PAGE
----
layermask Using Adobe Photoshop, you first begin by creating a second layer of the same image and also a layer mask. When you do your lens blurring, the layer mask will be used to determine which part of your picture will be sharp and which blurred. Remember with the tilt-shift technique, the area which is sharp is very narrow.

Step 3 : Masking the Sharp Area

maskgradient Next, use the gradient tool and create a 2-sided gradient by dragging across a horizontal plane. Make sure you use a black layer mask to ensure that the area covered by it will be sharp when you apply the lens blur.

Step 4 : Using Lens Blur


Adobe Photoshop has a lens blur option where you can get quite authentic looking lens blur with the options of adjusting the details and settings of an actual lens. To create the effect using lens blur will take longer than the normal Gaussian blur technique but the result is much better.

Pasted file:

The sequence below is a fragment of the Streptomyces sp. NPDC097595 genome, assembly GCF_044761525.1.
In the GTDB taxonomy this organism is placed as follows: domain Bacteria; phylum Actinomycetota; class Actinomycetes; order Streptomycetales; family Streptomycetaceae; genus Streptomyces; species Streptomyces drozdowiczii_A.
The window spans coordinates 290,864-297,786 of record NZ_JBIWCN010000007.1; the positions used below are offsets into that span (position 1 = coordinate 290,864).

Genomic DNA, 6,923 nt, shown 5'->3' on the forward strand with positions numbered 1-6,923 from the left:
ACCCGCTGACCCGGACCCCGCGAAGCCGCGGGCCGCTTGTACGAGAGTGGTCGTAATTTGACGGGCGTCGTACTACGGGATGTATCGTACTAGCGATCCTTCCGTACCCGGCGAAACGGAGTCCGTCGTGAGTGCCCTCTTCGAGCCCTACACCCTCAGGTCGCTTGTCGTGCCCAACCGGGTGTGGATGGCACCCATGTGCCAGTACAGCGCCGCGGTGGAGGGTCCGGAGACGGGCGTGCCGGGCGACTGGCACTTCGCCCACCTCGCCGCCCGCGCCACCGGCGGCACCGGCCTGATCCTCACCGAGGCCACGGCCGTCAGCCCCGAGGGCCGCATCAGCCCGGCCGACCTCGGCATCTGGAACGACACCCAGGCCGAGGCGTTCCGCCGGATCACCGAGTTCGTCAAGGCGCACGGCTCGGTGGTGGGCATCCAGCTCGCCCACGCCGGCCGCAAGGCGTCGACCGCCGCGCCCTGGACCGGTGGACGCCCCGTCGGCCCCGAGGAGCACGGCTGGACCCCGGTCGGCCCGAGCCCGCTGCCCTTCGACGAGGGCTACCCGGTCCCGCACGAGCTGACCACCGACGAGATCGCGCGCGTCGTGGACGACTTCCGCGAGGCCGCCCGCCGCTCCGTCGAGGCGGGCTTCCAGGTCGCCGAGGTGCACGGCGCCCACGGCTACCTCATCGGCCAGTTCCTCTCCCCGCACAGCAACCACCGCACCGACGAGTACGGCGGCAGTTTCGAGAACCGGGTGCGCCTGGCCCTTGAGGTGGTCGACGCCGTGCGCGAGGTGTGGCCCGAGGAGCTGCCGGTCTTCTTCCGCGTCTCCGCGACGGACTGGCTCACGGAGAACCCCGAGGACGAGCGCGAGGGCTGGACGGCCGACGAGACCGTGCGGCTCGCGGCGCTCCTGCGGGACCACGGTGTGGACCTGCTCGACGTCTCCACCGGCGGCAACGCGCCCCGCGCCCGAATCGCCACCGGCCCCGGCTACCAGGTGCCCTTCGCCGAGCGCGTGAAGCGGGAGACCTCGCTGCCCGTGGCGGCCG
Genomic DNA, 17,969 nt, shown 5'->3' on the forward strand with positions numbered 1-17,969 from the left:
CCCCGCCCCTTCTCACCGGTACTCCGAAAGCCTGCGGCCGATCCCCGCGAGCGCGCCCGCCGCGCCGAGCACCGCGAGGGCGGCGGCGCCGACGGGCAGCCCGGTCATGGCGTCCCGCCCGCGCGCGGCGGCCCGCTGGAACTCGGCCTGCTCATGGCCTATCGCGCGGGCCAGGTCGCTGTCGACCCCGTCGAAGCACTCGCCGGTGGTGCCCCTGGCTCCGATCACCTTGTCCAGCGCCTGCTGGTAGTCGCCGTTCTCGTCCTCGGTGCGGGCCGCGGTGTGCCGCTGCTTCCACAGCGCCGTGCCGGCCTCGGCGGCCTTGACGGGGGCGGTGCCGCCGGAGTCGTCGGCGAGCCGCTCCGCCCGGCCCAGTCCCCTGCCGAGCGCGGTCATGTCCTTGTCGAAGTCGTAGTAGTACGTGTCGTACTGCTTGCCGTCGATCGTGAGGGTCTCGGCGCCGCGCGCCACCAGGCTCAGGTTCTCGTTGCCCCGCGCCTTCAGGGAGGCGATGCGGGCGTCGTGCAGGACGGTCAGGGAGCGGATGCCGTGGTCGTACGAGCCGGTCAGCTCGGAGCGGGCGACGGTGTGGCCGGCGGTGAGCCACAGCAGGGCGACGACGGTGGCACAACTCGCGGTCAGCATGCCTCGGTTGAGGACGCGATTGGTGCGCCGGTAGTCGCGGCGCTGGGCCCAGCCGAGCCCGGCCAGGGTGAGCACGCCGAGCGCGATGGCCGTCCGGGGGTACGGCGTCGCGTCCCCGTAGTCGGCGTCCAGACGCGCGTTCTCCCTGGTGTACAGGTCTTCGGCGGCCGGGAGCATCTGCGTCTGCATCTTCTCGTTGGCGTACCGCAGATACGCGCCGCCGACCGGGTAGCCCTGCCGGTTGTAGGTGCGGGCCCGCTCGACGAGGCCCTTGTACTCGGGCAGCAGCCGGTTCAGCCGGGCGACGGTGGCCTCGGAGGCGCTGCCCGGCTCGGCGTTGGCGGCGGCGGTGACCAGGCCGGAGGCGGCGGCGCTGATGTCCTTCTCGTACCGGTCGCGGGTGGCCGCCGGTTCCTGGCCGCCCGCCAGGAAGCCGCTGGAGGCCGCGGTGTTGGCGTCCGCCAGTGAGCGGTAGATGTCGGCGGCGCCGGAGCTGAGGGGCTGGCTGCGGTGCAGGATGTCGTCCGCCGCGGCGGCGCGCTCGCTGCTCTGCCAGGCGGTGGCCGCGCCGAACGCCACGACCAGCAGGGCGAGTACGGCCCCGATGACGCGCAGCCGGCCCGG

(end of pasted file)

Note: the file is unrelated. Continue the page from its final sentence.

Step 5 : Setting the Depth Map

depthmap In the Lens Blur menu, select Layer Mask from the Depth Map drop-down menu. The blurring effect will be applied to your earlier layer mask.

Step 6 : Lens Characteristic Settings

iris The options under the Iris menu are settings for the characteristics of your lens such as Shape (the number of aperture leaves that your lens has), Radius, Blade Curvature and Rotation. Experiment with the settings to determine the best outlook for your shot. You don’t have to be too bothered about the specular highlights settings unless you are going for details.

Step 7 : Remove Layer Mask


Next remove the layer mask which you had set earlier